Blogs

A FIRST HAND EXPERIENCE: BREASTFEEDING AND RETURNING TO WORK

It can be a daunting prospect for mums if they wish to continue breastfeeding and return to work. You may be wondering if it is even possible. And it is! It takes planning and preparation and, most importantly, it requires discussion with your workplace to ensure you are comfortable with where you can express or feed your baby should someone be bringing them in to you for feeds.

Tandem feeding: A first-hand experience

 

If you are still breastfeeding your baby or toddler and have another one on the way, you may be wondering if you need to wean the older child to make way for the newborn. In actual fact, should you choose to, you can continue to feed both! There are still so many benefits of breastfeeding for your growing child and of course for the new baby that there is no reason to stop.

The following is the experience of the beautiful Jo, who continues to feed her 2.5-year-old Abel and her 6-month-old Koa.

Stressed to the max

There’s no denying that perhaps moving house was not the ideal thing for us to be doing right now. In the midst of starting a new job, a winter of illnesses and a couple of delightful (but routine-smashing) trips away, it’s certainly been hectic in our house over the last 4 months. And gosh, nobody seems to feel it like the toddler feels it. For her it’s meant a total upheaval in her regular activities, health and sense of place. Most of her stuff is packed away ready to be moved, or already has been moved.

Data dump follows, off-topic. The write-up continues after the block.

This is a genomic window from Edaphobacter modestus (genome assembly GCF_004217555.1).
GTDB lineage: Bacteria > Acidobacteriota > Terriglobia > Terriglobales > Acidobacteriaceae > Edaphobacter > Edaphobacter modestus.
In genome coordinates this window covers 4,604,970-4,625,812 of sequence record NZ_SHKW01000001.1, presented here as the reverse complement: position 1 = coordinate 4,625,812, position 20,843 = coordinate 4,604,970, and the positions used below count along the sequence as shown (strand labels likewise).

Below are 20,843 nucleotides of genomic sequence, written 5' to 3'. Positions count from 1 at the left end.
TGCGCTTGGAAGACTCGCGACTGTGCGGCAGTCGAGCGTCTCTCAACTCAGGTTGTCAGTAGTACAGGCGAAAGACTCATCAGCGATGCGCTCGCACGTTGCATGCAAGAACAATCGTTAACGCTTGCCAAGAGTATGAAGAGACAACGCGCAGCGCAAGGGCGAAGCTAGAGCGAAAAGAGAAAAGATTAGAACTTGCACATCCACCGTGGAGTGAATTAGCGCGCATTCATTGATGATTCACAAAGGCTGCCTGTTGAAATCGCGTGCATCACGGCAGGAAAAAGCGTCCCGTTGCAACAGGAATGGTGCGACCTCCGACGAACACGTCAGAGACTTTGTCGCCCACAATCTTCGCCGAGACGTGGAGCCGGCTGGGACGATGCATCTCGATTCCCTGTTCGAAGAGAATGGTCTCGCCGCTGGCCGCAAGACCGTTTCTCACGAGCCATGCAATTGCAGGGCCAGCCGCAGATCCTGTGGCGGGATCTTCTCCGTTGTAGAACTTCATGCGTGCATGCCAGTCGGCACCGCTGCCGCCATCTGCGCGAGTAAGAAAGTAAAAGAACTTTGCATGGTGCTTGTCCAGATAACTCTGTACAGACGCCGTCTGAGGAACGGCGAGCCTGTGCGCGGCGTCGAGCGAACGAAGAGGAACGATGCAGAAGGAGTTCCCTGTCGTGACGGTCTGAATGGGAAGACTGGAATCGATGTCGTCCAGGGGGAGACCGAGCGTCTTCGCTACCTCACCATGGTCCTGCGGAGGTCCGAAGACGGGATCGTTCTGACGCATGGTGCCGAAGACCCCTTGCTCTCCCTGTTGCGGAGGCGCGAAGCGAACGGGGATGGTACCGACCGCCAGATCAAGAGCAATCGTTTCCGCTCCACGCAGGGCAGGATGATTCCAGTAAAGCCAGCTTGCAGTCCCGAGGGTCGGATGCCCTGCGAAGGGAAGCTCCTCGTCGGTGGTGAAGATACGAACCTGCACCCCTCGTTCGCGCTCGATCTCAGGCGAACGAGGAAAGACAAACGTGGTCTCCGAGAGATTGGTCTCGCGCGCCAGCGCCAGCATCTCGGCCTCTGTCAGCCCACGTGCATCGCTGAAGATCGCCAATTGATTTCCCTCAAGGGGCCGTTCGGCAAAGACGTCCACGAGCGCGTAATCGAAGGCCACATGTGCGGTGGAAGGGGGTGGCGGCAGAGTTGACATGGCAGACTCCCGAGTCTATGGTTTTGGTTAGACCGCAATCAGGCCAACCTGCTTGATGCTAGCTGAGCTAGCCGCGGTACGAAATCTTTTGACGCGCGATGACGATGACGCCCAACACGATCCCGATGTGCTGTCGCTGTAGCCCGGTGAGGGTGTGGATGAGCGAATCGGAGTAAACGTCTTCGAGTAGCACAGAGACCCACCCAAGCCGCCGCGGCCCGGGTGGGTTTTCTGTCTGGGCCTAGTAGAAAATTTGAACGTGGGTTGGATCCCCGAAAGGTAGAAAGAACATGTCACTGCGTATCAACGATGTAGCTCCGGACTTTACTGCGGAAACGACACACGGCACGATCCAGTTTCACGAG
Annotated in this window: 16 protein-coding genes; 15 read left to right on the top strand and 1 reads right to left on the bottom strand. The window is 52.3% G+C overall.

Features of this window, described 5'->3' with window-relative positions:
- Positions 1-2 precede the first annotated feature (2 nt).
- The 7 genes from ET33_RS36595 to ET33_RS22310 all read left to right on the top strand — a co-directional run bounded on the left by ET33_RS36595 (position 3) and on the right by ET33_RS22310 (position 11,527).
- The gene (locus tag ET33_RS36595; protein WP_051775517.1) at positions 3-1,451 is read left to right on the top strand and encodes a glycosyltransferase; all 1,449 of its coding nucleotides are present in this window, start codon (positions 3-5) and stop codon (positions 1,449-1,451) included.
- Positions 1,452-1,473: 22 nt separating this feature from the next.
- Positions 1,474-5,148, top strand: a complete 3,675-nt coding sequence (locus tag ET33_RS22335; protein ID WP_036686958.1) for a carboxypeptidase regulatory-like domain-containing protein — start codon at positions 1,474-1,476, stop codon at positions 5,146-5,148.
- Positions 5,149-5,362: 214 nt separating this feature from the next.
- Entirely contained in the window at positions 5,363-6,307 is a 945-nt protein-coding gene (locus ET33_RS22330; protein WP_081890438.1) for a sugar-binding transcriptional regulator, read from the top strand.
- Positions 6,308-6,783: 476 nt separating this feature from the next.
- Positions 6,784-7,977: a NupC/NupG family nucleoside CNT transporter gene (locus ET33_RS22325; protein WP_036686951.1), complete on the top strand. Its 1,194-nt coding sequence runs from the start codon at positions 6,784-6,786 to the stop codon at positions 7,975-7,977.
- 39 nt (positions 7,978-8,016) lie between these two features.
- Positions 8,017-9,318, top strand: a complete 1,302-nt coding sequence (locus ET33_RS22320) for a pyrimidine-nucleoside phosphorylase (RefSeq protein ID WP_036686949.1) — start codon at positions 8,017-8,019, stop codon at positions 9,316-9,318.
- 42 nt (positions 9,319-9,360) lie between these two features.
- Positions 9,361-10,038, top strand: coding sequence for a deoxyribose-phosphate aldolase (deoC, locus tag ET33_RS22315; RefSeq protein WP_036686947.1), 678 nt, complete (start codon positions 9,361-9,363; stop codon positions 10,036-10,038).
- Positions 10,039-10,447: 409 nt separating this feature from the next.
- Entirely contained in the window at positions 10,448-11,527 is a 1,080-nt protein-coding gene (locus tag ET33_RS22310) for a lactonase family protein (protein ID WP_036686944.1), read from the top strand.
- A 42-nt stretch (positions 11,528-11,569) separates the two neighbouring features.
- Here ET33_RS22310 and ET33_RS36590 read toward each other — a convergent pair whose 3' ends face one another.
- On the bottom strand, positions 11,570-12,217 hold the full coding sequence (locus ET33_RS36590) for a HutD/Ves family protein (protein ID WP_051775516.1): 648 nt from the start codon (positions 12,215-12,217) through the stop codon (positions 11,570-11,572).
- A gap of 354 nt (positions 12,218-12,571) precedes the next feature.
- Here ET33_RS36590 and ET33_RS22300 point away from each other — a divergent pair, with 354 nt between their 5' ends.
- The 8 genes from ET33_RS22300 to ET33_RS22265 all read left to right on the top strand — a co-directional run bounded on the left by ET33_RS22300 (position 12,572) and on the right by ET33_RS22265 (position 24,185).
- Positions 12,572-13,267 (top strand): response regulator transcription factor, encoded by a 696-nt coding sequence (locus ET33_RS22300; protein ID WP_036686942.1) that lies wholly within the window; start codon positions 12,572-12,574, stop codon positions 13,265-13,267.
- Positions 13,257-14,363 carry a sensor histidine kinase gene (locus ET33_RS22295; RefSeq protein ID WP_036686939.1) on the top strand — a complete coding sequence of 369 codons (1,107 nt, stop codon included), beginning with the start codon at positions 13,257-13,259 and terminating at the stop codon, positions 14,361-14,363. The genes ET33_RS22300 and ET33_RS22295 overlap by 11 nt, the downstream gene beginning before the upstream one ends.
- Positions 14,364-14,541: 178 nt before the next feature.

Morning Sickness (…. or all day sickness for some!)

 Morning sickness and fatigue were unpleasant and annoying during my first pregnancy. I was over it the moment it began, but looking back on it now I realise how easy I had it! I could lay down when I needed to (when not working), could hang my head in a bucket without disruption and could go to bed when I wanted. In short, I could take my time to get through the months of nausea.

 

Where is my village?

New mothers can often feel so isolated with their baby they may as well be in outer space. Exhausted, confused, constantly questioning what they are doing and why, it’s no surprise that many mummas feel completely overwhelmed. Many mums haven’t really held a baby, particularly a crying baby, or seen one breastfeed.